Other 17.0 (1.04) 27.8 (1.19) 25.8 (1.12) 43.1 (1.38)
Education
Less than high school 29.3 (0.94) 23.0 (0.82) 19.6 (0.90) 35.6 (1.04)
High school 18.1 (0.44) 31.6 (0.50) 25.1 (0.47) 46.0 (0.57)
Some college or technical school 12.6 (0.40) 34.4 (0.55) 30.0 (0.53) 50.3 (0.59)
College graduate   8.6 (0.32) 33.1 (0.53) 35.6 (0.54) 52.7 (0.56)
Body mass index (BMI)
Underweight (<18.5) 19.0 (1.41) 29.7 (1.61) 27.7 (1.61) 45.6 (1.82)
Healthy weight (18.5-24.9) 13.7 (0.39) 33.2 (0.49) 31.7 (0.50) 50.4 (0.55)
Overweight (25.0-29.9) 13.1 (0.33) 33.4 (0.44) 31.2 (0.47) 50.8 (0.51)
Obese (≥30.0) 18.2 (0.51) 26.8 (0.60) 22.7 (0.58) 40.2 (0.67)
Region
South 17.8 (0.36) 32.4 (0.61) 26.9 (0.40) 45.4 (0.46)
Northeast 15.1 (0.52) 32.1 (0.53) 29.6 (0.59) 48.9 (0.68)
Midwest 15.0 (0.43) 29.0 (0.41) 28.9 (0.52) 47.9 (0.58)
West 10.7 (0.52) 34.2 (0.74) 32.6 (0.80) 51.1 (0.85)
Employment status/occupational activity
Employed, mostly sitting or standing 12.1 (0.46) 28.8 (0.51) 30.6 (0.50) 46.9 (0.58)
Employed, mostly walking 14.4 (0.73) 33.1 (0.93) 26.8 (0.77) 47.0 (1.03)
Employed, mostly heavy labor 16.4 (1.07) 37.0 (1.03) 33.0 (0.97) 53.0 (1.17)
Not currently employed 22.8 (0.68) 31.4 (0.67) 24.6 (0.68) 45.3 (0.77)
Women
Age, years
All ages 16.7 (0.20) 31.8 (0.23) 19.6 (0.20) 43.0 (0.26)
18-29 11.8 (0.41) 34.7 (0.59) 28.9 (0.56) 49.8 (0.63)
30-44 11.9 (0.31) 34.5 (0.42) 22.7 (0.37) 46.5 (0.46)
45-64 17.0 (0.39) 31.0 (0.40) 16.4 (0.33) 40.7 (0.45)
65-74 24.5 (0.73) 28.0 (0.65) 9.5 (0.42) 36.1 (0.75)
≥75 39.6 (0.83) 20.5 (0.63) 5.7 (0.39) 26.9 (0.75)
Race/ethnicity
Non-Hispanic white 13.2 (0.18) 34.5 (0.26) 21.5 (0.23) 46.0 (0.28)
Non-Hispanic black 28.4 (0.73) 21.2 (0.64) 14.3 (0.55) 31.4 (0.74)
Hispanic 27.1 (1.03) 26.2 (0.88) 14.2 (0.67) 35.6 (1.01)
Other 19.1 (1.14) 29.4 (1.16) 18.7 (0.92) 41.2 (1.32)
Education
Less than high school 32.3 (0.83) 26.5 (0.77) 10.5 (0.56) 34.0 (0.87)
High school 18.8 (0.36) 30.3 (0.40) 15.8 (0.33) 40.3 (0.45)
Some college or technical school 14.0 (0.34) 32.8 (0.43) 20.6 (0.38) 44.3 (0.47)
College graduate   9.9 (0.35) 35.7 (0.47) 26.4 (0.43) 49.2 (0.52)
Body mass index (BMI)
Underweight (<18.5) 19.8 (0.98) 32.9 (1.10) 21.2 (0.99) 43.6 (1.20)
Healthy weight (18.5-24.9) 12.8 (0.26) 36.5 (0.35) 25.2 (0.32) 49.9 (0.38)
Overweight (25.0-29.9) 15.7 (0.38) 31.2 (0.46) 17.6 (0.39) 41.8 (0.51)
Obese (≥30.0) 22.2 (0.51) 25.6 (0.54) 11.4 (0.39) 32.8 (0.59)
Region
South 19.8 (0.29) 32.5 (0.52) 17.8 (0.29) 39.7 (0.37)
Northeast 16.8 (0.45) 32.0 (0.44) 20.5 (0.45) 44.6 (0.58)
Midwest 15.5 (0.36) 28.7 (0.33) 19.5 (0.40) 42.8 (0.49)
West 13.0 (0.54) 36.0 (0.63) 22.1 (0.52) 47.2 (0.69)
Employment status/occupational activity
Employed, mostly sitting or standing 12.8 (0.43) 30.7 (0.46) 20.3 (0.35) 42.3 (0.51)
Employed, mostly walking 15.7 (1.06) 33.1 (0.85) 21.0 (0.62) 44.2 (0.98)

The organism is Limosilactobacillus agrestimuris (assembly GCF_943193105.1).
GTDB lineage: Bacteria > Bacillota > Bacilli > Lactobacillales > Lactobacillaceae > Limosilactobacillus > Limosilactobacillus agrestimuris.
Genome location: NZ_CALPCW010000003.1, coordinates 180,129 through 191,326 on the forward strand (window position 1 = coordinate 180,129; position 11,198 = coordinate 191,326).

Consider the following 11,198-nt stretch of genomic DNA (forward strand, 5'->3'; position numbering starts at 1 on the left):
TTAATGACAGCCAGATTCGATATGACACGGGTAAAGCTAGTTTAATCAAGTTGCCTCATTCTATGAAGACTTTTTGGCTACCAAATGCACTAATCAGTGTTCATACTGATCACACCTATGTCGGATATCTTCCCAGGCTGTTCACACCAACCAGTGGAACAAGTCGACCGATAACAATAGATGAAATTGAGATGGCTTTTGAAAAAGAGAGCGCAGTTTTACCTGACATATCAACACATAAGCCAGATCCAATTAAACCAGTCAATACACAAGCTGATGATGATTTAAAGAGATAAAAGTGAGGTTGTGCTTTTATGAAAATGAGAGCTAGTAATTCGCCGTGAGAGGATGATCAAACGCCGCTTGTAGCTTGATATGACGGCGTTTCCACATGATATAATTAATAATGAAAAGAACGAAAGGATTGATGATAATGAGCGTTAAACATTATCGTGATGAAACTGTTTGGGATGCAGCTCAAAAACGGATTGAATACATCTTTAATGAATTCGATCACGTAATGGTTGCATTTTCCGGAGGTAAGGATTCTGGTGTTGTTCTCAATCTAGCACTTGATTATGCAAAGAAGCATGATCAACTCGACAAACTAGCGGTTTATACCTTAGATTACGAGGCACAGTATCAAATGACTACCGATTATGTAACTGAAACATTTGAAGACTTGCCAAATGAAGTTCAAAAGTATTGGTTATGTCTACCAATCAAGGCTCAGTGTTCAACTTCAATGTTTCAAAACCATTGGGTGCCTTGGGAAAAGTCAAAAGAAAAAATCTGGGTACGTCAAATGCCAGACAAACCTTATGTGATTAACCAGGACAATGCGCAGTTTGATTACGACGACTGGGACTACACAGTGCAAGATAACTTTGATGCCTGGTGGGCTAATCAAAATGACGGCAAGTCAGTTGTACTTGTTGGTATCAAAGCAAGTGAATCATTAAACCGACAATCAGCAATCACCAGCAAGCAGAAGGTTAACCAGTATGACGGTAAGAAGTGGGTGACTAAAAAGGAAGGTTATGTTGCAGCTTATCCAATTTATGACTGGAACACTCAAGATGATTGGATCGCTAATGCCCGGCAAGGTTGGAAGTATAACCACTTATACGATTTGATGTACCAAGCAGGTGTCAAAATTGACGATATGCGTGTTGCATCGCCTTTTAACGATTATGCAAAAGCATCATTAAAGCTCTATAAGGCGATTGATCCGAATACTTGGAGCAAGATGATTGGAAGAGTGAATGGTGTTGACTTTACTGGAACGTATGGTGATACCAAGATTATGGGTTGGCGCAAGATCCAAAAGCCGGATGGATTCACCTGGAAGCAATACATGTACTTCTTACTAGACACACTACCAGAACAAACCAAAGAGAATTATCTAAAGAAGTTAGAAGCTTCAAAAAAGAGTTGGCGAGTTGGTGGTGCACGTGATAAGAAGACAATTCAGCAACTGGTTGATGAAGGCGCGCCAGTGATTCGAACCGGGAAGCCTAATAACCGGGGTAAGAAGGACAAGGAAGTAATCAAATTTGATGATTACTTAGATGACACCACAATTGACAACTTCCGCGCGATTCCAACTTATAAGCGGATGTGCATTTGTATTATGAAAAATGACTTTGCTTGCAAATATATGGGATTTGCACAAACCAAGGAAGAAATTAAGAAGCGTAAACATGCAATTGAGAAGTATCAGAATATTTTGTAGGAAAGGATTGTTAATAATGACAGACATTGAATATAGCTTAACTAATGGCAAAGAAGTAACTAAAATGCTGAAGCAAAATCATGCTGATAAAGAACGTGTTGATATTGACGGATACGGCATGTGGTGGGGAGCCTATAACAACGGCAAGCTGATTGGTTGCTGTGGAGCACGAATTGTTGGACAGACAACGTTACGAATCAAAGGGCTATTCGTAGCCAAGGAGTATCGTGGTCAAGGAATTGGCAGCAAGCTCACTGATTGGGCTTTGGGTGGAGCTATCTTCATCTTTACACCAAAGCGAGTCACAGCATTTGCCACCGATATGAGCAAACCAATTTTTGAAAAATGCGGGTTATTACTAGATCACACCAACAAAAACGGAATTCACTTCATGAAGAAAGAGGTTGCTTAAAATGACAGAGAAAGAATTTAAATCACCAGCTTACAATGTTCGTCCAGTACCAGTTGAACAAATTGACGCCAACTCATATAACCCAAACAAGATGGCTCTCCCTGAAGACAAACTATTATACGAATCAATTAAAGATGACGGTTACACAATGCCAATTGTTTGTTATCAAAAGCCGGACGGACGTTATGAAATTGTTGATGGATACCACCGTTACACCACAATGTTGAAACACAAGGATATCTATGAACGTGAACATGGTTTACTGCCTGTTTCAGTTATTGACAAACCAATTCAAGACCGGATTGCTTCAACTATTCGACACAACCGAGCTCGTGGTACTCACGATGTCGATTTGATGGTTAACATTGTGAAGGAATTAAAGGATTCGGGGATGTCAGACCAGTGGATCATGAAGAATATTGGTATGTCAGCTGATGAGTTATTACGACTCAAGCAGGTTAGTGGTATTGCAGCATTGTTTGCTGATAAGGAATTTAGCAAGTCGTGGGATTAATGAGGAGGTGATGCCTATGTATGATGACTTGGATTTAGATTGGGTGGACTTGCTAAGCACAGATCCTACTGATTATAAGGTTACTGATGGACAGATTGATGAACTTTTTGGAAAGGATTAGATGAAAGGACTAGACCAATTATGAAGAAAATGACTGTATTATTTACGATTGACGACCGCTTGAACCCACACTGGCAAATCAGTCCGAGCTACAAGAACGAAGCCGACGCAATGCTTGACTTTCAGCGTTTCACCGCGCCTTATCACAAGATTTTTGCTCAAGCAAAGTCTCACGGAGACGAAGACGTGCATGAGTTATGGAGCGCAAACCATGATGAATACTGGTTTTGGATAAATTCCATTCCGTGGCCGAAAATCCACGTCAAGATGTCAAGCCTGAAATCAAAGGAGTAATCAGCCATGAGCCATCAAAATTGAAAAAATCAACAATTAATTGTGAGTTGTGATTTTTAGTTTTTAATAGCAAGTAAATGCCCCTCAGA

Employed, mostly heavy labor 12.9 (1.34) 40.4 (1.76) 28.2 (1.69) 55.6 (1.80)
Not currently employed 20.5 (0.35) 33.1 (0.42) 17.6 (0.34) 43.1 (0.46)

aInactive = no moderate or vigorous activity.
bModerate = participated in 30 minutes per day of moderate-intensity activity on five or more days per usual week.
cVigorous = participated in 20 minutes per day of vigorous-intensity activity on three or more days per usual week.
dRecommended = met moderate or vigorous recommendations or both. Note that these two categories are not mutually exclusive.

Return to your place in the textTable 3. Adjusted Odds Ratios for Meeting Recommended Levels of Physical Activity Among Men and Women, Behavioral Risk Factor Surveillance System, United States, 2001a
  Men
(n=82,834)
Women
(n=120,286)
OR (95% CI) OR (95% CI)
Age, years
18-29 2.33 (2.06-2.64) 2.77 (2.51-3.06)
30-44 1.55 (1.37-1.75) 2.47 (2.24-2.71)
45-64 1.27 (1.13-1.43) 2.03 (1.86-2.23)
65-74 1.43 (1.25-1.62) 1.63 (1.48-1.81)
≥75 1.0 (ref) 1.0 (ref)
Race/ethnicity
Non-Hispanic white 1.0 (ref) 1.0 (ref)
Non-Hispanic black 0.74 (0.68-0.82) 0.63 (0.59-0.68)
Hispanic 0.74 (0.66-0.83) 0.73 (0.67-0.81)
Other 0.70 (0.62-0.79) 0.75 (0.66-0.84)
Education
Less than high school 1.0 (ref) 1.0 (ref)
High school 1.40 (1.26-1.56) 1.23 (1.13-1.34)
Some college or technical school 1.71 (1.54-1.90) 1.40 (1.28-1.53)
College graduate 1.84 (1.66-2.04) 1.64 (1.50-1.79)
Body mass index (BMI)
Underweight (<18.5) 0.60 (0.42-0.85) 0.83 (0.73-0.94)
Healthy weight (18.5-24.9) 1.0 (ref) 1.0 (ref)
Overweight (25.0-29.9) 1.01 (0.95-1.07) 0.77 (0.73-0.81)
Obese (≥30.0) 0.68 (0.63-0.73) 0.53 (0.50-0.56)
Region
South 1.0 (ref) 1.0 (ref)
Northeast 1.11 (1.04-1.19) 1.17 (1.10-1.24)
Midwest 1.03 (0.97-1.10) 1.04 (0.99-1.10)
West 1.24 (1.15-1.34) 1.33 (1.25-1.43)
Employment status/occupational activity
Employed, mostly sitting or standing 1.0 (ref) 1.0 (ref)
Employed, mostly walking 1.17 (1.08-1.27) 1.18 (1.10-1.27)
Employed, mostly heavy labor 1.40 (1.29-1.52) 1.69 (1.51-1.91)
Not currently employed 1.15 (1.07-1.24) 1.20 (1.14-1.27)

aAdjusted for all variables shown. Recommended levels of physical activity = participating in 30 minutes per day of moderate-intensity activity on five or more days per week or 20 minutes per day of vigorous-intensity activity on three or more days per week. OR = odds ratio; CI = confidence interval; ref = referent group.